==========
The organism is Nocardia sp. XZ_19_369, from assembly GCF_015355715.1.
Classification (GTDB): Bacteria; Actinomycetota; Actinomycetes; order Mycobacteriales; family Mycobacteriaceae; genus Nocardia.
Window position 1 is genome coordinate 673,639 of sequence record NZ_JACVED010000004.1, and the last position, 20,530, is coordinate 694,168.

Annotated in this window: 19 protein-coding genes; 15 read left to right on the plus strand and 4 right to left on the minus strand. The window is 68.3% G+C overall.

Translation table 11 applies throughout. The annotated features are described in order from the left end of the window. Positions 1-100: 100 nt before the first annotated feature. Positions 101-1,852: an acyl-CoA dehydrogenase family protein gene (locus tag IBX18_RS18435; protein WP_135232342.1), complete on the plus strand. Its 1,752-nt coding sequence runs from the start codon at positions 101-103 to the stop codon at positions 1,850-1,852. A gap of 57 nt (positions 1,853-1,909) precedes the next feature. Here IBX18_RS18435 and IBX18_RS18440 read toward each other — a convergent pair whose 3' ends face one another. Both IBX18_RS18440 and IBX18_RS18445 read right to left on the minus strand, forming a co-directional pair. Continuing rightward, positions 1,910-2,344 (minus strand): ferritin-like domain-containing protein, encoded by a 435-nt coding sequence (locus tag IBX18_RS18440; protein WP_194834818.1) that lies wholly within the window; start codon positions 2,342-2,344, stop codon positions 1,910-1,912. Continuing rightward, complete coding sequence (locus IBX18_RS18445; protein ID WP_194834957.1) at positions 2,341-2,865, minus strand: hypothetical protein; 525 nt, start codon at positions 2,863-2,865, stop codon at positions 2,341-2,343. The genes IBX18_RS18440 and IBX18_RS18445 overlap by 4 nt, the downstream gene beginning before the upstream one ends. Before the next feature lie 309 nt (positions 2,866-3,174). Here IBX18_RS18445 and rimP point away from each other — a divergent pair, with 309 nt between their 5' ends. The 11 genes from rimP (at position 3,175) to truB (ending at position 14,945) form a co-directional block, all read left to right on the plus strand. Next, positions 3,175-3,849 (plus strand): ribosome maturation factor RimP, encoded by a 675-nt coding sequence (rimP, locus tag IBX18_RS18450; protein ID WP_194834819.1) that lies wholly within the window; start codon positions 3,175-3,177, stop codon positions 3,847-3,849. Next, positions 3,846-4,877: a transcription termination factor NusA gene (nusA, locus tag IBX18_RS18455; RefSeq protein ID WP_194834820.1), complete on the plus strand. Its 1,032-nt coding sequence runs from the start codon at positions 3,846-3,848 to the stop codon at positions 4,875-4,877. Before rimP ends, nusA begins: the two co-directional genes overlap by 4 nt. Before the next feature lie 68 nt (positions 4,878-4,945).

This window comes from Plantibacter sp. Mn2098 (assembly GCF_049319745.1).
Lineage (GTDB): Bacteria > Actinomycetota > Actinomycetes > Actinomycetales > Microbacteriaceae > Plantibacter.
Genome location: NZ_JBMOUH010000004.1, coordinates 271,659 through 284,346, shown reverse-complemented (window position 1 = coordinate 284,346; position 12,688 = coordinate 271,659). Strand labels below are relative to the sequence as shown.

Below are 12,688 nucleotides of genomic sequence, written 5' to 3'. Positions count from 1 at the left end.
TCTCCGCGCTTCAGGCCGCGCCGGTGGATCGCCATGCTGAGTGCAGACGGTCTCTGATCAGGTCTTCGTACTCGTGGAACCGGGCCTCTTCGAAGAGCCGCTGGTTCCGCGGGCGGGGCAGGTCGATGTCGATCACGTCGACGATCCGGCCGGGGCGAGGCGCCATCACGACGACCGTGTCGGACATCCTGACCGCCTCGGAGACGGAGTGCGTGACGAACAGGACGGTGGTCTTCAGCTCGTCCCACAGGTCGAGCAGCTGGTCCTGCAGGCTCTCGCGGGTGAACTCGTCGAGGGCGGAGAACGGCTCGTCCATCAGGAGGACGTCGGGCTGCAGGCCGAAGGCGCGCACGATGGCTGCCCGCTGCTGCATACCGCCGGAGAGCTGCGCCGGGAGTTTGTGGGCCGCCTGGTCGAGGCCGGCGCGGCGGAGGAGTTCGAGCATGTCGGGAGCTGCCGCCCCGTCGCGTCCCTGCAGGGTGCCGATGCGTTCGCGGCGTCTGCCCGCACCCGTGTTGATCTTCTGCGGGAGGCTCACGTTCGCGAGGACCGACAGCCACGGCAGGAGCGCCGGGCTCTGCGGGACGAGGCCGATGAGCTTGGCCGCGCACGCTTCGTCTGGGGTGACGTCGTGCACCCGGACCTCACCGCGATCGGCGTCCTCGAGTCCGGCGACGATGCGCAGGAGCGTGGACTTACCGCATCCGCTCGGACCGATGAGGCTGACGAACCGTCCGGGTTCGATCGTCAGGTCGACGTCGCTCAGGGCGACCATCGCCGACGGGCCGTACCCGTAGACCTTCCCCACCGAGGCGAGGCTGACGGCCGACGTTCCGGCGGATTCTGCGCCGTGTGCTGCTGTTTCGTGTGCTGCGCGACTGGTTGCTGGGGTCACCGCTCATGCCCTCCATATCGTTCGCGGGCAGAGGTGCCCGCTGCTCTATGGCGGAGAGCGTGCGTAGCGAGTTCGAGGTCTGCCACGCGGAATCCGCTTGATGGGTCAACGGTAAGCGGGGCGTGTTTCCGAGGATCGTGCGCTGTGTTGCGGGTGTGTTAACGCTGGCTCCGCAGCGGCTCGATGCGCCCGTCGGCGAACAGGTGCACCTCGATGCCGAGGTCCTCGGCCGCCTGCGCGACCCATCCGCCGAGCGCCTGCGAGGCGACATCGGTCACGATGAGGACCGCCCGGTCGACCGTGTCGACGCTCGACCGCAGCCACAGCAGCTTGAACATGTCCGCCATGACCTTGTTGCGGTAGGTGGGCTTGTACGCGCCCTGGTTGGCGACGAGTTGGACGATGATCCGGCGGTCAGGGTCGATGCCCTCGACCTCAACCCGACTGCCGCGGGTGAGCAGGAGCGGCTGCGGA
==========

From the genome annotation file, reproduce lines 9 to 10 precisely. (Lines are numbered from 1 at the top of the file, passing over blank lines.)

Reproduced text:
Below are 12,688 nucleotides of genomic sequence, written 5' to 3'. Positions count from 1 at the left end.
TCTCCGCGCTTCAGGCCGCGCCGGTGGATCGCCATGCTGAGTGCAGACGGTCTCTGATCAGGTCTTCGTACTCGTGGAACCGGGCCTCTTCGAAGAGCCGCTGGTTCCGCGGGCGGGGCAGGTCGATGTCGATCACGTCGACGATCCGGCCGGGGCGAGGCGCCATCACGACGACCGTGTCGGACATCCTGACCGCCTCGGAGACGGAGTGCGTGACGAACAGGACGGTGGTCTTCAGCTCGTCCCACAGGTCGAGCAGCTGGTCCTGCAGGCTCTCGCGGGTGAACTCGTCGAGGGCGGAGAACGGCTCGTCCATCAGGAGGACGTCGGGCTGCAGGCCGAAGGCGCGCACGATGGCTGCCCGCTGCTGCATACCGCCGGAGAGCTGCGCCGGGAGTTTGTGGGCCGCCTGGTCGAGGCCGGCGCGGCGGAGGAGTTCGAGCATGTCGGGAGCTGCCGCCCCGTCGCGTCCCTGCAGGGTGCCGATGCGTTCGCGGCGTCTGCCCGCACCCGTGTTGATCTTCTGCGGGAGGCTCACGTTCGCGAGGACCGACAGCCACGGCAGGAGCGCCGGGCTCTGCGGGACGAGGCCGATGAGCTTGGCCGCGCACGCTTCGTCTGGGGTGACGTCGTGCACCCGGACCTCACCGCGATCGGCGTCCTCGAGTCCGGCGACGATGCGCAGGAGCGTGGACTTACCGCATCCGCTCGGACCGATGAGGCTGACGAACCGTCCGGGTTCGATCGTCAGGTCGACGTCGCTCAGGGCGACCATCGCCGACGGGCCGTACCCGTAGACCTTCCCCACCGAGGCGAGGCTGACGGCCGACGTTCCGGCGGATTCTGCGCCGTGTGCTGCTGTTTCGTGTGCTGCGCGACTGGTTGCTGGGGTCACCGCTCATGCCCTCCATATCGTTCGCGGGCAGAGGTGCCCGCTGCTCTATGGCGGAGAGCGTGCGTAGCGAGTTCGAGGTCTGCCACGCGGAATCCGCTTGATGGGTCAACGGTAAGCGGGGCGTGTTTCCGAGGATCGTGCGCTGTGTTGCGGGTGTGTTAACGCTGGCTCCGCAGCGGCTCGATGCGCCCGTCGGCGAACAGGTGCACCTCGATGCCGAGGTCCTCGGCCGCCTGCGCGACCCATCCGCCGAGCGCCTGCGAGGCGACATCGGTCACGATGAGGACCGCCCGGTCGACCGTGTCGACGCTCGACCGCAGCCACAGCAGCTTGAACATGTCCGCCATGACCTTGTTGCGGTAGGTGGGCTTGTACGCGCCCTGGTTGGCGACGAGTTGGACGATGATCCGGCGGTCAGGGTCGATGCCCTCGACCTCAACCCGACTGCCGCGGGTGAGCAGGAGCGGCTGCGGA